[ add one for into the wind - one for with the wind ] - yes!!

Must be able to reel up to within 30" of rod tip. < this one I need expanding on by you. All slip floats can be reeled to the tip - I thin I am misunderstanding this one. What is your rod length? I recommend a 7 - 8 foot minimum for float casting and fast action with a soft tip. 9 or 10 foot - all the better to cast easily and lightly.

Must have enough mass to cast 20-25 yards.  < easy. If we are casting through lilly pads, mmnnn sort of easy. Attacking lilly pads is tough on the light presentation and heavy line cuts down dramatically on casting distance

Must require the smallest amount of weight to operate correctly. I wouldn't have it any other way.

Must be able to fish depths of 15 feet. you know I suggest two rigs I would not fish 5' of water on a slider / slip rig as this shallow water requires a different ((club)). If you had to do it you could, you just will miss out on some subtle bites with the longer float needed for the slider rig (and 15 foot).

Must have a metal "eye", where the line slides through to prevent wearing a groove. (plastic works terrible.) I only fish metal eye floats but I can do one better

Must perform all these functions better than the floats I currently use.


Did you want to participate in the Revolution exercise? I ask that you fish the same way / same gear you are on the same water. Log it (this can be just for yourself). I never have to see it if you want to keep it private. I will check out the floats you fish and then will supply you with different floats, diagrams and setups that you can try for comparison.


If they can help you then great- if something in the setups or the floats don't work for you it is probably my fault - but we can adjust.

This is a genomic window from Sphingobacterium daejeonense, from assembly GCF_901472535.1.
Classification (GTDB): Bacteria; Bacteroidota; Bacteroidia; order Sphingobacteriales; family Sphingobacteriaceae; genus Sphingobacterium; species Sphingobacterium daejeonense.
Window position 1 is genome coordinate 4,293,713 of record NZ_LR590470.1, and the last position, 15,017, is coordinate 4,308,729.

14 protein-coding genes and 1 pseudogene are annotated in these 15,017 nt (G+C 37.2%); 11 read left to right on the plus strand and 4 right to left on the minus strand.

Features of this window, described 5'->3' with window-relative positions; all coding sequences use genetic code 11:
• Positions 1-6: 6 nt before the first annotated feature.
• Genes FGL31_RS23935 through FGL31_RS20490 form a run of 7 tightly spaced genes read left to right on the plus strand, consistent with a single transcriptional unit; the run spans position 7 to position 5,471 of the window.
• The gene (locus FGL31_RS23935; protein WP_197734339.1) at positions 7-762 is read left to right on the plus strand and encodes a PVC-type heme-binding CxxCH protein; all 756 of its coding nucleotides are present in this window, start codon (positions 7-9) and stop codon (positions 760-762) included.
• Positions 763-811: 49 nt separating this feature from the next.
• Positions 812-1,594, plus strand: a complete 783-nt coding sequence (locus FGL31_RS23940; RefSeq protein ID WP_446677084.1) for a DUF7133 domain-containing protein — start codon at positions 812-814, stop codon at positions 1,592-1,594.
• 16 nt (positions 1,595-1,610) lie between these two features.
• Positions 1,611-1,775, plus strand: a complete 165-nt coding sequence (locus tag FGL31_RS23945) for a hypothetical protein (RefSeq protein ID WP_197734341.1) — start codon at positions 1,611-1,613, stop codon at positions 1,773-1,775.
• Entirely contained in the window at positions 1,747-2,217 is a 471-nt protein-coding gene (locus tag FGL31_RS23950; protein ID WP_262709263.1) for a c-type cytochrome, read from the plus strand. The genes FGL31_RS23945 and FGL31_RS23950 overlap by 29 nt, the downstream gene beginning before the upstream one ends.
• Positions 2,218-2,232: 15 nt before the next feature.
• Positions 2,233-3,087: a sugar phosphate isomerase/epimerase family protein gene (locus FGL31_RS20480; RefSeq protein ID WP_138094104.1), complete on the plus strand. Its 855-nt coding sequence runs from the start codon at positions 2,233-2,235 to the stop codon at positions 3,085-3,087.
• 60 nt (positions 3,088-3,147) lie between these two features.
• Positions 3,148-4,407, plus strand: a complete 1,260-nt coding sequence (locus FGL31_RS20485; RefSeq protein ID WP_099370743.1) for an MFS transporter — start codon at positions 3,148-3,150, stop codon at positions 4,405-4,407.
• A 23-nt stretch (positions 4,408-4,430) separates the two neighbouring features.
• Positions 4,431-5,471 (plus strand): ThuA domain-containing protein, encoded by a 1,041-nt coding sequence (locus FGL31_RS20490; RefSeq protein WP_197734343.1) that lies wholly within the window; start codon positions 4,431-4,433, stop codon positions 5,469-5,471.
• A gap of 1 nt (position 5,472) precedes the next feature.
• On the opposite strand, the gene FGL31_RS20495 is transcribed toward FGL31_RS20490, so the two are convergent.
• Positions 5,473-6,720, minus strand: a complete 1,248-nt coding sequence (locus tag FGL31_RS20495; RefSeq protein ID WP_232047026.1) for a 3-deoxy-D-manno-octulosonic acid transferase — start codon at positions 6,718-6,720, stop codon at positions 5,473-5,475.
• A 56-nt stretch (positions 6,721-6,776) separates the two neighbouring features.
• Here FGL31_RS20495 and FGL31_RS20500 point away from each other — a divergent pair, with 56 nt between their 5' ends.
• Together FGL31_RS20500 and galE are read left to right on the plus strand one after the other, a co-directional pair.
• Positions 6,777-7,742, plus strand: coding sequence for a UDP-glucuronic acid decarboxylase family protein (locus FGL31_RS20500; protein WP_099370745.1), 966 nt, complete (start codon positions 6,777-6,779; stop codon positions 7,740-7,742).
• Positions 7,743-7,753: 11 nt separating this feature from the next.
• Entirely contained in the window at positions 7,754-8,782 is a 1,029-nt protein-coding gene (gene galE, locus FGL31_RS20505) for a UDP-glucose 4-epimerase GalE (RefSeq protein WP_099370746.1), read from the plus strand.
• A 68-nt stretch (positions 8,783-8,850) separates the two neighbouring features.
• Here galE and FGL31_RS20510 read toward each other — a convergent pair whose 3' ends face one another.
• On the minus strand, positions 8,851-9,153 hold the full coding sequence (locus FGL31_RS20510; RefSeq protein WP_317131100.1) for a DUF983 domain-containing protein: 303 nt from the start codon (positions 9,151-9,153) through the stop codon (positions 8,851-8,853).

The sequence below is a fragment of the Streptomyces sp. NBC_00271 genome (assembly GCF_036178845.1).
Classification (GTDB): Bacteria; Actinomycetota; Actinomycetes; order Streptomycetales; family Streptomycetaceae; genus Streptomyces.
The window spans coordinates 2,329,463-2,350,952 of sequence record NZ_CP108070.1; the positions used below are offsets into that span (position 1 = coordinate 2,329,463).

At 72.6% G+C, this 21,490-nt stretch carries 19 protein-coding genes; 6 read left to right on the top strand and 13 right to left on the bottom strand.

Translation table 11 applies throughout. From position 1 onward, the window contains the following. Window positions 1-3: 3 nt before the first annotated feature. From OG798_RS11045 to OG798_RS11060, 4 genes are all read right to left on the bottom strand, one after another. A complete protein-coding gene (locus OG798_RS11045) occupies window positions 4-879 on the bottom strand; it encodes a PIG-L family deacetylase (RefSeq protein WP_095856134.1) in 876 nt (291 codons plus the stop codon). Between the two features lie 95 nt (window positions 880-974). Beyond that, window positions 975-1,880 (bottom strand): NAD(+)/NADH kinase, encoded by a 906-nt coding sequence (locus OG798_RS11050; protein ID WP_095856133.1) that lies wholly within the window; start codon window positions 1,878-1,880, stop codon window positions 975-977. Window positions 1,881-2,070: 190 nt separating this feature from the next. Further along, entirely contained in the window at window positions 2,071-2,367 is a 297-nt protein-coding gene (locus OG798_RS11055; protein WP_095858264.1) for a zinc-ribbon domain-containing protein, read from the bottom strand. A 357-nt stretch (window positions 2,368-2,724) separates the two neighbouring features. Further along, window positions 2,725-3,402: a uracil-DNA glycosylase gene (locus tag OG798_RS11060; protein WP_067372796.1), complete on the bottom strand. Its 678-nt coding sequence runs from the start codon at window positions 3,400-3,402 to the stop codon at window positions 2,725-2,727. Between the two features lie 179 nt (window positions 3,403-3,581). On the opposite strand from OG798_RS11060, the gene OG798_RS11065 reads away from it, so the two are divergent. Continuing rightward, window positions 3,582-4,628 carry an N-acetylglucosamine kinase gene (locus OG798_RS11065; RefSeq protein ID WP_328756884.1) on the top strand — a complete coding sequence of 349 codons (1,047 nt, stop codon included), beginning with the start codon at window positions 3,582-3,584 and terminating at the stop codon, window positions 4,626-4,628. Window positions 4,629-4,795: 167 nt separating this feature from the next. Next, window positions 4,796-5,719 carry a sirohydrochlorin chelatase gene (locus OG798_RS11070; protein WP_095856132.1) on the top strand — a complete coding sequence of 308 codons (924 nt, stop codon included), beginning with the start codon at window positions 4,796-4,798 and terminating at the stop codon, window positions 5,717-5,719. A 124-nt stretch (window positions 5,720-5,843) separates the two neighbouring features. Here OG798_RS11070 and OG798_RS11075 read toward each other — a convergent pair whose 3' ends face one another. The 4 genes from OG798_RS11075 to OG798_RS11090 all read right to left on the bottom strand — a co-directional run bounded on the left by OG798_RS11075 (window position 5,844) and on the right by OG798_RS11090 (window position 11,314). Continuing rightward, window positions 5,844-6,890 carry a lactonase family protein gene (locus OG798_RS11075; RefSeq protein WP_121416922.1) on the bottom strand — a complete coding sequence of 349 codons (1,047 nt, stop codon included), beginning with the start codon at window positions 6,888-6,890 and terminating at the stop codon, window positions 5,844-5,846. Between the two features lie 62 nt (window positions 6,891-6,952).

Your last excitement statement is one I share. I would probably like to catch some specimen 11" line-rippers. Unfortunately - these are extremely rare where I live. That said, my favorite-ever fishing trip was when I went scouting for a place on a new river for my son so I could rig up and take him to catch. I did the grunt work, I just wanted him to enjoy catching. Well, my target was walleye. I worked and worked trying to get the setup proper so he could haul in walleye. Three hours into this scouting mission, I was losing hope. Then, by accident, my bait fell near my feet on the rock bank. I saw a flash and spotted some gill action.


My favorite gill outing ever was using an 8 foot telescopic pole and catching monster 1 lb. gills - 1.5 lb. gills as there was a massive school within 12" of shore in a cut beneath us. When these big daddys struck the line on the pole was so tight in the wind that it made an extremely high-pitched whine in the wind - like a piano string! This was so exciting and these were the biggest gills in quantity I had ever seen. The fall colors were amazing on the fish and the trees!


I do enjoy the big fish, but a lot of times fish #147 has the chance to be that big fish. I have to weed my way through hundreds to get one really excellent specimen. But- you are right- the big gill is to cherish.